You can learn the correct terms from filings findable on the Net. Unfamiliar terms can be looked up in Legal Dictionary contained in www.nolo.com and other readily findable on-line dictionaries. MOST IMPORTANTLY, so you won't be accused of perjury or slander/libel should your Statements of Fact later be shown incorrect - follow the example of lawyers. They typically either present any such claims of fact as opinions using such words/expressions as: "evidently", "clearly", "it is reasonable to conclude that" "..is consistent with 'something/somebody' being.." "it appears that". They also might say "We/This Plaintiff assert that..." or the verbs "aver", "claim", "allege" "We aver that..." Hardly ever do lawyers state anything unequivocally as fact. When stating dates they are also hedging; hardly ever just stating the date, but rather say "on or about 12/31/09". When quoting they usually put the actual quote in quote marks and then add "or words to that effect"
As the Rules of Civil Procedure state there are penalties for making statements which you cannot prove or support with any evidence. Using the words "said" and "same" - the said words are used to refer to something previously mentioned: instead of writing again "copy of the Employment Contract dated by 12/31/09" they would say "copy of the said contract" or "contract original and a copy of the same" Some useful and common expressions: "Attached hereto/thereto", "Enclosed herewith", "hereby(meaning this document)certifies that", "thereby(thus)causing further harm to the Plaintiff", "wherefore (in light of the above) we ask this Court..." Including large blocks of text from other documents is done by Reference: "the section of XXXXXXX attached hereto as exhibit B will not be re-iterated here but is included by way of reference as if fully set forth".
Harsh words such as lie, stupidity etc are likely to irritate the judge, thus words such as false, falsehood, misstatement, absurdity, deception, irrational etc are used. A litigant should NEVER use derogatory terms, court will penalize it and it is self defeating. Sarcasm is quite common and acceptable, sentence such as:"but it would not be fair to say that the whole Plaintiff's 'case' consists of falsehoods alone, as it also includes absurdities. For example Plaintiff's claim that...does not make any sense.." or "Thinking rationally it is impossible to understand this claim by the Defendant, as...".
Very importantly, the words in legal proceedings should be taken LITERALLY: if you see something like "there is no evidence that such and such took place" it means exactly that - they are not denying that something took place, but rather are alleging that there is no evidence. To give you an entertaining example: as I recall, Clinton denied in Court his liaison with Lewinsky - "There's not a sexual relationship!". When they started accusing him of perjury his answer was: it depends on how you define the word is. "Is not and has never been or is not at this moment" or words to that effect. When pressed to explain what his definition of "is" was, he went on to say he meant "is not at this moment" and further explained that what he said was: he did not have sexual relations at that particular moment(in court!). Another example in filings that I've seen, a lawyer claimed that the defendant was being sued for X dollars - full amount + costs etc of what she borrowed from a bank and that she did not pay "that" amount back. He knew perfectly well that she paid most of it back. But if we tried to press the issue, he would have said he meant "EXACTLY THAT" amount. Likewise facing question about a client's net worth related to his ability to pay child support a lawyer quite truthfully said that it's difficult to get an exact dollar amount, but he's sure his clients net worth exceeds $100,000 which was true but grossly misleading. If he said it exceeds $300,000 that would have also been true. Lawyers use these methods for saying untruths without actually lying and perjuring themselves.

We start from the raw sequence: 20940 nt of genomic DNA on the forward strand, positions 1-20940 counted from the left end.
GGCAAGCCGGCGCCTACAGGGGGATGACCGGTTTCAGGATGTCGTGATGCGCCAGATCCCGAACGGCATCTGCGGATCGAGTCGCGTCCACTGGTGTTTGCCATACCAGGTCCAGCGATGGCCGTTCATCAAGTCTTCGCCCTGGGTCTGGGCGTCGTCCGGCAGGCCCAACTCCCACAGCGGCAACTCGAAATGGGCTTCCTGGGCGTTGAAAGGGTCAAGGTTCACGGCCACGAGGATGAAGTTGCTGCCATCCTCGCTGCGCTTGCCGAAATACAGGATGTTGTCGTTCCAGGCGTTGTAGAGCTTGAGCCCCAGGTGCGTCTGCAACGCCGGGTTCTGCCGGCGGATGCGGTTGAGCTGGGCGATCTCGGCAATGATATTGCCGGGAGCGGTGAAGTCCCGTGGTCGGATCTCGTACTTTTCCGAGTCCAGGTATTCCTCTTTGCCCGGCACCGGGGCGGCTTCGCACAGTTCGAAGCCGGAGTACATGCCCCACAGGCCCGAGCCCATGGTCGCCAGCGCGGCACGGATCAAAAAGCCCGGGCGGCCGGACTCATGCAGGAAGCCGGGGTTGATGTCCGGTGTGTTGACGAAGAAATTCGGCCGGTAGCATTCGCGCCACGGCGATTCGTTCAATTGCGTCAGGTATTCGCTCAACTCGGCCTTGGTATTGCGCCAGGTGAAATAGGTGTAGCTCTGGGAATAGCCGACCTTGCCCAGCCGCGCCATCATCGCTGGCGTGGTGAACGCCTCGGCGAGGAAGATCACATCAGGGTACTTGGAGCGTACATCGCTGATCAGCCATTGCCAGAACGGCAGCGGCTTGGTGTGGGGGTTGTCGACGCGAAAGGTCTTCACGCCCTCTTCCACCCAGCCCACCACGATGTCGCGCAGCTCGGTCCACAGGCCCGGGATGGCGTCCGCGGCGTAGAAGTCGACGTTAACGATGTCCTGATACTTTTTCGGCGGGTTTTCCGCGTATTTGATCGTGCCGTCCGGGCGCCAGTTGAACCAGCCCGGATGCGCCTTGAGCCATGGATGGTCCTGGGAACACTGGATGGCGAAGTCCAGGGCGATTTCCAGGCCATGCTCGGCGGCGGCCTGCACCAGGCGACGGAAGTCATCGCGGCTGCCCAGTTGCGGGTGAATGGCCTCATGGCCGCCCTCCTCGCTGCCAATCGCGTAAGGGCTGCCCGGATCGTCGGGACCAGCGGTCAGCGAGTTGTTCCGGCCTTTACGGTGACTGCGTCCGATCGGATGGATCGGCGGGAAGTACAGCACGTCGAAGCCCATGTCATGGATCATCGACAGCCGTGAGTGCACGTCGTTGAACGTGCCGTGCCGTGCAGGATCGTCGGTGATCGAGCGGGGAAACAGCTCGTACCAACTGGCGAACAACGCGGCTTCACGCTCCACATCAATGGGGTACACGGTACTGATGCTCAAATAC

Abbreviations: USC - US Code, Fed.R.Civ.P - Federal Rules of Civil Procedure, FRAP - Federal Rules of Appellate Procedure